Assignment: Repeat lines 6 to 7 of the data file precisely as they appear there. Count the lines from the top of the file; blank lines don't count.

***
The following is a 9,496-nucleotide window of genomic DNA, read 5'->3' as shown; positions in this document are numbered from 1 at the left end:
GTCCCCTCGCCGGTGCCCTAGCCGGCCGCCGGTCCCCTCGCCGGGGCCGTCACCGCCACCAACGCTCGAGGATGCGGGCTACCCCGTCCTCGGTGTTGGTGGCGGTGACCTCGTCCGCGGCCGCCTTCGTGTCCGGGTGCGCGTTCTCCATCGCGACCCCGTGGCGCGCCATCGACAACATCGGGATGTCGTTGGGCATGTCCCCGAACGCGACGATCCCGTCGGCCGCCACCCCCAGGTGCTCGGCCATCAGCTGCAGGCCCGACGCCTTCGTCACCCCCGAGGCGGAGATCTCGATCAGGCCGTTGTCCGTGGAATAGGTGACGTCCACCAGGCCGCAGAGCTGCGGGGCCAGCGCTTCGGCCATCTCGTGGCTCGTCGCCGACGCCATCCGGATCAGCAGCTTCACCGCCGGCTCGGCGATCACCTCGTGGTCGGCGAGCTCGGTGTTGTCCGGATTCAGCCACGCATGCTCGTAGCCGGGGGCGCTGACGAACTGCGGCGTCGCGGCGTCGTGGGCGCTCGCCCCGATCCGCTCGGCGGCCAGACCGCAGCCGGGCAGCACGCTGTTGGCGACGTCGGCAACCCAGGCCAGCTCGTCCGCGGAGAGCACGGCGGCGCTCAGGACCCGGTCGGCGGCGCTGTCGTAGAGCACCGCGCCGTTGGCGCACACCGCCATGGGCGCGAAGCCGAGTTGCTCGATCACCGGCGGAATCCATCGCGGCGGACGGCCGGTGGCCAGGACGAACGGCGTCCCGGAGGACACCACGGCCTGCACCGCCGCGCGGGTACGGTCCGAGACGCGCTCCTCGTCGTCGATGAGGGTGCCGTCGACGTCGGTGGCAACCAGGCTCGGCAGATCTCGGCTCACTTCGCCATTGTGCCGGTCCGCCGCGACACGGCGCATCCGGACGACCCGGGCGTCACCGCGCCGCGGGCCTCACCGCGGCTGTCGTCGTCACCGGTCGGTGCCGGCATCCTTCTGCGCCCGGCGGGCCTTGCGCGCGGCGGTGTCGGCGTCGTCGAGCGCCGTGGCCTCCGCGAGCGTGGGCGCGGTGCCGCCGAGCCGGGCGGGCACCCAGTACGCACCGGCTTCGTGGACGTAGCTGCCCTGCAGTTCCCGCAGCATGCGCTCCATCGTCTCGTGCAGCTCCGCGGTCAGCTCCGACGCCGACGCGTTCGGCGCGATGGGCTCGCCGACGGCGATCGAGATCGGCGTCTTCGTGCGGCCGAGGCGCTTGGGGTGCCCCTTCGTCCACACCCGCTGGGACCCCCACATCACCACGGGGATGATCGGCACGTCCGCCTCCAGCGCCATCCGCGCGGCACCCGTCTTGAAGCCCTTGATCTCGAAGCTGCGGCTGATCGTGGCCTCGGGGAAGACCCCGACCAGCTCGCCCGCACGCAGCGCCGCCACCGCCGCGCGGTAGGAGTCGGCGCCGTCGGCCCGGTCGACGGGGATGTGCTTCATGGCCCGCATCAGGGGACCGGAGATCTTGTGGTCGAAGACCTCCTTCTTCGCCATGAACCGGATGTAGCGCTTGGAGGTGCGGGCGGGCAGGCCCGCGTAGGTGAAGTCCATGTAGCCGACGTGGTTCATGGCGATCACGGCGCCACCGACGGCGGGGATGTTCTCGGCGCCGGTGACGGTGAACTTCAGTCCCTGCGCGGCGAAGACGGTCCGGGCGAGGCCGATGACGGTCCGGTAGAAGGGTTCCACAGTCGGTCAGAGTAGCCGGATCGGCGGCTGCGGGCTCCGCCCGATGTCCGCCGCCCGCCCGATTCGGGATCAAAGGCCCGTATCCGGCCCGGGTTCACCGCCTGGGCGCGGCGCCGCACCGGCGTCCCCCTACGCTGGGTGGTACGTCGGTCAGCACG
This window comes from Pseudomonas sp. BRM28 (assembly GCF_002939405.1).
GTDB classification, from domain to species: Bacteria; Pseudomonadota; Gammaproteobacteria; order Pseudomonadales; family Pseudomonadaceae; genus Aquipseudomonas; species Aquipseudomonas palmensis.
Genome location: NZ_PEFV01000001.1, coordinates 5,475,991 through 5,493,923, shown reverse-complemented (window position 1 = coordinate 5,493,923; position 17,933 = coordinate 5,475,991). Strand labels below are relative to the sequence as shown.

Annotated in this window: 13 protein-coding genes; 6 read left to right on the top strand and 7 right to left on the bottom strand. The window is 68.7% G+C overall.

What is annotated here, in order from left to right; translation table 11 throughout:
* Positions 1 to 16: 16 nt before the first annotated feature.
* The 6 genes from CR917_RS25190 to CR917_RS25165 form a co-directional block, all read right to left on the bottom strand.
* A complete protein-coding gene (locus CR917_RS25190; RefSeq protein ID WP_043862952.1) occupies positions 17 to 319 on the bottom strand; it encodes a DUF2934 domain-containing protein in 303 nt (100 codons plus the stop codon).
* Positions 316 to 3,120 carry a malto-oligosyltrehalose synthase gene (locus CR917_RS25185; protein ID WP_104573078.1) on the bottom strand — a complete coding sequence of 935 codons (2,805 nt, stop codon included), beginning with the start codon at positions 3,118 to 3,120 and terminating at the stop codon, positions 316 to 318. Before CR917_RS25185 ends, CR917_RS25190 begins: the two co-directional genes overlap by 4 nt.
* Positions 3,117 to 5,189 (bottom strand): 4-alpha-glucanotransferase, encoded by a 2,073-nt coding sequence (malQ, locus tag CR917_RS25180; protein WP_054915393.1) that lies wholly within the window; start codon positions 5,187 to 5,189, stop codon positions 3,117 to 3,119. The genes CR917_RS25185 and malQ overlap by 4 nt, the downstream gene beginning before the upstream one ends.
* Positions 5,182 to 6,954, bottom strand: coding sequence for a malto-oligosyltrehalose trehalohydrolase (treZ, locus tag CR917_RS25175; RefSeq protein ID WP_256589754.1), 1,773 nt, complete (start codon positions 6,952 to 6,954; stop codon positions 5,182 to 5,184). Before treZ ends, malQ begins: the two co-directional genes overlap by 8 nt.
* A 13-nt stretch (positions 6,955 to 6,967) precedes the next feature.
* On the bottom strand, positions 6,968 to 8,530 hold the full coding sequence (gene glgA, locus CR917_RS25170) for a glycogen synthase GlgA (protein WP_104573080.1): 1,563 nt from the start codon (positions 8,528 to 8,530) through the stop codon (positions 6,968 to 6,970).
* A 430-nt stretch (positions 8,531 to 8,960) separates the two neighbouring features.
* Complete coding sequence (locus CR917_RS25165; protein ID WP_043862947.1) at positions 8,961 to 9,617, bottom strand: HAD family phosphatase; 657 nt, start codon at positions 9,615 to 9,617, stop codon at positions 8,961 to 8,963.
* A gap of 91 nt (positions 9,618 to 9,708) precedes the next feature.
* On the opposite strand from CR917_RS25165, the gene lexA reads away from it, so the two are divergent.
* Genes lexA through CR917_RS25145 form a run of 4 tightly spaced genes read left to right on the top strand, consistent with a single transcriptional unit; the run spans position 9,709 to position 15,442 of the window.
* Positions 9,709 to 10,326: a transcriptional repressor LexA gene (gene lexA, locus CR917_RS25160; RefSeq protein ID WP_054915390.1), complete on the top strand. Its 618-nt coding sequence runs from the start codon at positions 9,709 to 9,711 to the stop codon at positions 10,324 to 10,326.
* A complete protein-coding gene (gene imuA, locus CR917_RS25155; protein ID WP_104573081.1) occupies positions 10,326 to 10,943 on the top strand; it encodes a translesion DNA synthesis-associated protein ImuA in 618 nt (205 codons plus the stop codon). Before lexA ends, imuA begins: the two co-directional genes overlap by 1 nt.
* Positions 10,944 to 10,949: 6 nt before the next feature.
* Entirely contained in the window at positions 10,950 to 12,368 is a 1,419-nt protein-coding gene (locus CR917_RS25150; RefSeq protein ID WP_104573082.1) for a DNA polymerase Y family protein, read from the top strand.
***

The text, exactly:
Annotated in this window: 13 protein-coding genes; 6 read left to right on the top strand and 7 right to left on the bottom strand. The window is 68.7% G+C overall.

What is annotated here, in order from left to right; translation table 11 throughout: